A maid born in Germany in 1973 is destined to spend the first 15 years of her life living east of the Berlin Wall. “Tear down this wall, Mr. Gorbachev,” a voice demands, and so it was the wall tumbled down in 1989. Gerit Grimm, the aforementioned “maid,” was producing pots and bowls for a German factory that left her yearning for more than pretty objects glazed like sugar-coated baked goods. Eventually, with additional and rigorous training, she found a good fit as an assistant professor of art at the University of Wisconsin-Madison.
Grimm claims no kinship to the brothers Grimm, but it’s fair to say her unglazed stoneware figures, fashioned on a potter’s wheel, are amazing tales each and every one. Cunningly crafted part by part, then assembled with elegance and grace, the seven distinct groupings curated by Graeme Reid populate the Hyde Gallery in the white wedge Museum of Wisconsin Art (MOWA), crowning a hill in West Bend, Wis.
Woe to you who rush through this exhibition, for you will miss the exquisite tenderness, the joyful light-heartedness and the knock-your-socks-off seriousness of the grouping positioned at the east end of the gallery. The figures depict key scenes from the crucifixion, entombment and Christ lovingly cradled in Mary’s arms. So lovely, so alive, so in the moment is Grimm’s work that it is easy to forget that it begins as a lump of clay on a potter’s wheel. What gold she spins from a most humble material.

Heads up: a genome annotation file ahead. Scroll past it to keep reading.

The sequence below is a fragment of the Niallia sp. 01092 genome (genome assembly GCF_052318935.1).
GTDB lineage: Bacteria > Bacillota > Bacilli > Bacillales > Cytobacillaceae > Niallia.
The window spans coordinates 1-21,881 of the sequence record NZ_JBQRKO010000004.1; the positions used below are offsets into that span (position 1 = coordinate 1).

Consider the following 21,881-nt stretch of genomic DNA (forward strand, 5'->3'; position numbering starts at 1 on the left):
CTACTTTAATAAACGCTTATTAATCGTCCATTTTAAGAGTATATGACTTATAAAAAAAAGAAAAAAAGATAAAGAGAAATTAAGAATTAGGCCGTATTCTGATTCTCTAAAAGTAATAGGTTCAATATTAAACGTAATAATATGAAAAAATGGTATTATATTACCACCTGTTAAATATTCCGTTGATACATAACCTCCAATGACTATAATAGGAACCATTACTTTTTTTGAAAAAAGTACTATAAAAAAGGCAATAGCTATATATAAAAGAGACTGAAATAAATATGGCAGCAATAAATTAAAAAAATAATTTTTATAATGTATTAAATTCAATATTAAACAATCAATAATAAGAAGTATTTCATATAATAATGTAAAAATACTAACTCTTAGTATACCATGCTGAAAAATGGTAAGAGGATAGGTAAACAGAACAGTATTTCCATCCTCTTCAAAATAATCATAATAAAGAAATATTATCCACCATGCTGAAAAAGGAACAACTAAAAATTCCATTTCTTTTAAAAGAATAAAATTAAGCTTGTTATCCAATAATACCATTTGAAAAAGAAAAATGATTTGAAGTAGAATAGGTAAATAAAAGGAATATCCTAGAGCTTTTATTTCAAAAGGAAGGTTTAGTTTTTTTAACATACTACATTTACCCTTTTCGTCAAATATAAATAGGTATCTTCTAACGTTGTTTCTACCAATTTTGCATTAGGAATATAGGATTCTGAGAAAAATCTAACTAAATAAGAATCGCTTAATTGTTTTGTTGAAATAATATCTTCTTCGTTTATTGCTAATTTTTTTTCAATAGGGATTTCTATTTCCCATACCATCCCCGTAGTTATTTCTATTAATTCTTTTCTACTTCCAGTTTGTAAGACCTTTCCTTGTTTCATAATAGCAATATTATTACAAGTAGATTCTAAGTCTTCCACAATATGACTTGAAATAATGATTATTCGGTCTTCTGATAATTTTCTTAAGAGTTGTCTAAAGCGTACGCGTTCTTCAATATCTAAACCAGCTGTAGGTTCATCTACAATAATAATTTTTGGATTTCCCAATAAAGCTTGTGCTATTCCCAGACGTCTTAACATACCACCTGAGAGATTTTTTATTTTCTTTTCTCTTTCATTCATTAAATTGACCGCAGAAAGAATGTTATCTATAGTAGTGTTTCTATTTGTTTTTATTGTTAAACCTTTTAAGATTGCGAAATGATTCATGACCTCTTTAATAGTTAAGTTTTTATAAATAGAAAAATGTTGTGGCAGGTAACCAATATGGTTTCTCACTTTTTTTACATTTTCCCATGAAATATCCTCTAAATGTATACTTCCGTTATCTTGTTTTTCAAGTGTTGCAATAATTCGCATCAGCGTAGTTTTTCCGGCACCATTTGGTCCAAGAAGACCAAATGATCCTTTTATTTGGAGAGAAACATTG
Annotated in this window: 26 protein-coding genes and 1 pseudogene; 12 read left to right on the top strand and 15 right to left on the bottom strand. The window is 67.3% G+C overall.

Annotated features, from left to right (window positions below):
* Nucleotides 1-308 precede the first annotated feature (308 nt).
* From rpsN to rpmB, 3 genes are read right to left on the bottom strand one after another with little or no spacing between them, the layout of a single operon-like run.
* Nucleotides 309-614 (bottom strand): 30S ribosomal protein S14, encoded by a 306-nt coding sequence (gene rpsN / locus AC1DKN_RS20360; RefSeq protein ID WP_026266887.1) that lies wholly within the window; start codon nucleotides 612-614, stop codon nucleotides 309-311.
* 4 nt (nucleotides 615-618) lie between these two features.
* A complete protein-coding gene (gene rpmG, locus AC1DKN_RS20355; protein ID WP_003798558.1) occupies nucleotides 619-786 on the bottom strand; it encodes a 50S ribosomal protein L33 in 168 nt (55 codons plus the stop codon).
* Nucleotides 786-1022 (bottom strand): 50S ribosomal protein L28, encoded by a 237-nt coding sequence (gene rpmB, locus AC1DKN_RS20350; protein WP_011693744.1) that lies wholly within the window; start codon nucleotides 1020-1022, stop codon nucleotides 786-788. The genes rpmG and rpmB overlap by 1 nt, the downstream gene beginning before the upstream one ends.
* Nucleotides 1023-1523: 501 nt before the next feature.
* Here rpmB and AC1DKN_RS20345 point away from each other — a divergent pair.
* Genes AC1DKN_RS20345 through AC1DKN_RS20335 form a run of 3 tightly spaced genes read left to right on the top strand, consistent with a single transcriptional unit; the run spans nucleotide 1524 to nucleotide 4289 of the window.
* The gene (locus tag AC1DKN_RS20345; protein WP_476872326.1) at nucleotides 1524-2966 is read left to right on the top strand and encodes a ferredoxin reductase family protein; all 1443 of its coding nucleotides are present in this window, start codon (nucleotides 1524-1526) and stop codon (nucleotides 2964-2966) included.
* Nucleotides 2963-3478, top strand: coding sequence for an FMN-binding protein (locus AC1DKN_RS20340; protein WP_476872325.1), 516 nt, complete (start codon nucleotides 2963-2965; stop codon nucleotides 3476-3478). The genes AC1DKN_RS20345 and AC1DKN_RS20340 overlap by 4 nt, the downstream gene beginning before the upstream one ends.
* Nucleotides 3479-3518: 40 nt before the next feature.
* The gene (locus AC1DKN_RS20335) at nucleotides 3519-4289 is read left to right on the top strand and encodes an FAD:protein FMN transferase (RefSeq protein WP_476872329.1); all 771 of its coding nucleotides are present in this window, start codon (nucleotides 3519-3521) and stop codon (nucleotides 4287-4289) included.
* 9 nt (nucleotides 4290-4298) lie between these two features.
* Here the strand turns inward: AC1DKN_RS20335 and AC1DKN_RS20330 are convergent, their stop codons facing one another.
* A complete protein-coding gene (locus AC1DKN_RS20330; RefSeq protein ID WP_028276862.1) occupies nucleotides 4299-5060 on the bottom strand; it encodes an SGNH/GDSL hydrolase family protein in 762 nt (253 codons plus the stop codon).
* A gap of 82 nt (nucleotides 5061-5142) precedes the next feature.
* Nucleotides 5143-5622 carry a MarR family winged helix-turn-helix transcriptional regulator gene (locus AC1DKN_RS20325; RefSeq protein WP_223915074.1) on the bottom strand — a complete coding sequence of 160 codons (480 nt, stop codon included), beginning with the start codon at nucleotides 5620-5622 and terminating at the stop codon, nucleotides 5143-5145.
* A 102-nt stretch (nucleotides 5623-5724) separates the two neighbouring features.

Grimm is brilliant, and so is MOWA for bringing her work to us.
The exhibition, “Gerit Grimm’s Fairytales: In A Time Neither Now Nor Then,” runs through Jan. 14, 2018 at the Museum for Wisconsin Art, 205 Veterans Ave., West Bend.